1 Then the Lord said to Joshua, 2 “Say to the people of Israel, Appoint the cities of refuge, of which I spoke to you through Moses, 3 that the manslayer who strikes any person without intent or unknowingly may flee there. They shall be for you a refuge from the avenger of blood. 4 He shall flee to one of these cities and shall stand at the entrance of the gate of the city and explain his case to the elders of that city. Then they shall take him into the city and give him a place, and he shall remain with them. 5 And if the avenger of blood pursues him, they shall not give up the manslayer into his hand, because he struck his neighbor unknowingly, and did not hate him in the past. 6 And he shall remain in that city until he has stood before the congregation for judgment, until the death of him who is high priest at the time. Then the manslayer may return to his own town and his own home, to the town from which he fled.’” (Joshua 20:1–6 ESV)
The cities of refuge are laid out for Israel in Numbers 35:9–12 and Deuteronomy 19. Six cities in all are set aside for those who kill without pre-meditation or malice, places to flee and find safety from family members seeking vengenace:
9 And the Lord spoke to Moses, saying, 10 “Speak to the people of Israel and say to them, When you cross the Jordan into the land of Canaan, 11 then you shall select cities to be cities of refuge for you, that the manslayer who kills any person without intent may flee there. 12 The cities shall be for you a refuge from the avenger, that the manslayer may not die until he stands before the congregation for judgment. 13 And the cities that you give shall be your six cities of refuge. 14 You shall give three cities beyond the Jordan, and three cities in the land of Canaan, to be cities of refuge. (Numbers 35:9–14 ESV)
It’s important to remember that the teaching given to Israel in the wilderness — especially the punishments for sins — are not carried out by some abstract state and its uniformed agents, but by family members, relatives of those aggrieved. This is why the protection of orphans, widows, and wayfarers (to use Qur’anic language) is so important in both the Torah and the prophets — because they have no family, no kin, to act as a deterrent to wrongdoers, no kin to seek revenge, to avenge the blood that has been purposefully or accidentally shed.
So it makes sense that these six cities of refuge — three east of the Jordan and three in Palestine proper — would be set up. Because some who kills isn’t fleeing the state, but a kinsman seeking vengeance.
Because of this, most of the laws about retribution given in the Torah (“But if there is harm, you shall pay life for life, eye for eye, tooth for tooth, hand for hand, foot for foot, burn for burn, wound for wound, stripe for stripe” Exodus 21:23–25, also Leviticus 24:17–23 and Deuteronomy 19:21) are designed to limit the damage done by vengeance-seeking rather than encourage retribution. You can take no more than was taken in order to avenge the wrong. No one-upping the damage, no scorched earth in response to a slight. Even Deuteronomy’s command “your eye shall not pity” is a reminder that this vengeance, that this “purging evil for your midst,” is a divine commandment. We may be inclined to flinch — taking limb and life is no small task, and we should never be comfortable with it even when we are right doing it.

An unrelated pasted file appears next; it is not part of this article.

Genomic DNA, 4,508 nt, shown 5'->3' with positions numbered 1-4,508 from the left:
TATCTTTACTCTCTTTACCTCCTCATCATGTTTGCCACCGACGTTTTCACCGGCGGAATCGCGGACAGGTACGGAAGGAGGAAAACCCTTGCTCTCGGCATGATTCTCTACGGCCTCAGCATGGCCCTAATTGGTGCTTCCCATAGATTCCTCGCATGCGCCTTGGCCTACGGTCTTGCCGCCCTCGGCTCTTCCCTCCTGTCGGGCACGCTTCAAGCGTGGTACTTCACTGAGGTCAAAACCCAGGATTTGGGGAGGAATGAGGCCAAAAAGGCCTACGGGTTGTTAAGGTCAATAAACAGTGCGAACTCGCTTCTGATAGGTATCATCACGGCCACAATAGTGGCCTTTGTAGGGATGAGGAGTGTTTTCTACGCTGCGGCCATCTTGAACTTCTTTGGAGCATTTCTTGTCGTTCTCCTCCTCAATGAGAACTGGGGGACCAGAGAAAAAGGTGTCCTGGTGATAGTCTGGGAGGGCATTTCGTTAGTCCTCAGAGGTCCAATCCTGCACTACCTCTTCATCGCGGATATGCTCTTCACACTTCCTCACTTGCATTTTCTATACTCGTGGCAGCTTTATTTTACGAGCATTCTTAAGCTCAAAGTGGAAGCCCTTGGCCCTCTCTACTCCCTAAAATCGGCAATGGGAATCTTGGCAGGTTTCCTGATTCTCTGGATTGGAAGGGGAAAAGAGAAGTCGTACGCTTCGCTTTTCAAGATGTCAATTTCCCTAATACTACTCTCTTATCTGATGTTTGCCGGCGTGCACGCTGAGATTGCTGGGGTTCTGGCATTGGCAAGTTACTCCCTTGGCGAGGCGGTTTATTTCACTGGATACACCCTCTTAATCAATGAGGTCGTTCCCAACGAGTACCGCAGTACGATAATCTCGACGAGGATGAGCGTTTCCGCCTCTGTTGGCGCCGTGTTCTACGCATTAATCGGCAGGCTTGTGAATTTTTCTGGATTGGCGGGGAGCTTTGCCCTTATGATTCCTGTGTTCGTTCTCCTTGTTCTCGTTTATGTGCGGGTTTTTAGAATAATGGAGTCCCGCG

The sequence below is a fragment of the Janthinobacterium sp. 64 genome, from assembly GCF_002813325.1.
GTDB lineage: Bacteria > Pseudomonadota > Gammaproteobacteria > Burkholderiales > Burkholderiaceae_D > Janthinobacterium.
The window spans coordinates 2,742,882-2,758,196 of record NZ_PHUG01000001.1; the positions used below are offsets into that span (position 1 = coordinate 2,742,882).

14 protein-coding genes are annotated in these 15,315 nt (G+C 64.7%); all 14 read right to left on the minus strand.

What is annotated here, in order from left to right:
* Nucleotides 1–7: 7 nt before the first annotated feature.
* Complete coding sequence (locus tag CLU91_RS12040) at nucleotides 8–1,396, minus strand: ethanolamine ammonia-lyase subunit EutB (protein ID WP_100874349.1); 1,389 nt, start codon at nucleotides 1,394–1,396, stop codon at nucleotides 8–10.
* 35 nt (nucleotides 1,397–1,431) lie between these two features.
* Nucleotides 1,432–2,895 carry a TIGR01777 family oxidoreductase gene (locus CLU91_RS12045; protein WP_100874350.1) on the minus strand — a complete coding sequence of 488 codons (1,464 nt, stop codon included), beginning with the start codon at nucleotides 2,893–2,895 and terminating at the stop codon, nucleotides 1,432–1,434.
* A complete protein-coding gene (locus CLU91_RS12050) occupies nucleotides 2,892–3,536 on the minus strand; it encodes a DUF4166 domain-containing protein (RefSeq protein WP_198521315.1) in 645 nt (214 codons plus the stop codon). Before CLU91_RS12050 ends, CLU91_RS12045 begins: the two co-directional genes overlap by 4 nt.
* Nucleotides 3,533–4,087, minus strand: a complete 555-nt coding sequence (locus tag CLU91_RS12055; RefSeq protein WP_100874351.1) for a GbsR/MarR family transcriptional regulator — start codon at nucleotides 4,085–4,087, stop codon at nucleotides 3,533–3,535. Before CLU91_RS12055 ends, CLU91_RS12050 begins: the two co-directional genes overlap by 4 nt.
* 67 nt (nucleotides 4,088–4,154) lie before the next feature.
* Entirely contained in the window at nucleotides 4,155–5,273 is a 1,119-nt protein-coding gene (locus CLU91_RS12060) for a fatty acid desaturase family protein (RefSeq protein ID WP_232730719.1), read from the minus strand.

This reminds me of story from time at The Saudi Gazette in Jeddah. In the far southwest of the Kingdom of Saudi Arabia, the mountains of Asir province along the mountainous border with Yemen, came a report of a murder. A young man from one family killed a young man from another family. The police, however, were not called, in part because the writ of the government doesn’t run very deep in that part of the country.
Instead, the patriarchs of the two clans agreed to work it out the value of the murdered man’s life according to long-held custom. The murderer was held safely by his family and the clans sat down to deal. Eventually, as I recall, the dead man’s life was determined to be worth two pickup trucks, six camels, and an unspecified number of goats. The negotiations — which everyone in the murdered man’s clan had to accede to — were capped off by big, public feast to solemnize the arrangements.
This is the kind of law that scripture is. Not statues for states, but customs for clans and tribes and an entire people, Israel’s sunnah if you will, it’s way of doing business that limits how much and what kinds of vengeance are acceptable. These are statues for human beings, that remind us who and what we are, rather than the impersonal and mechanistic laws of states and nations.
And the cities of refuge are part of this. A reminder that not all killings, not even all murders, are the same. That everyone is entitled to be heard, and mercy … mercy may not be an entitlement, but there is room for mercy.
There is room for mercy.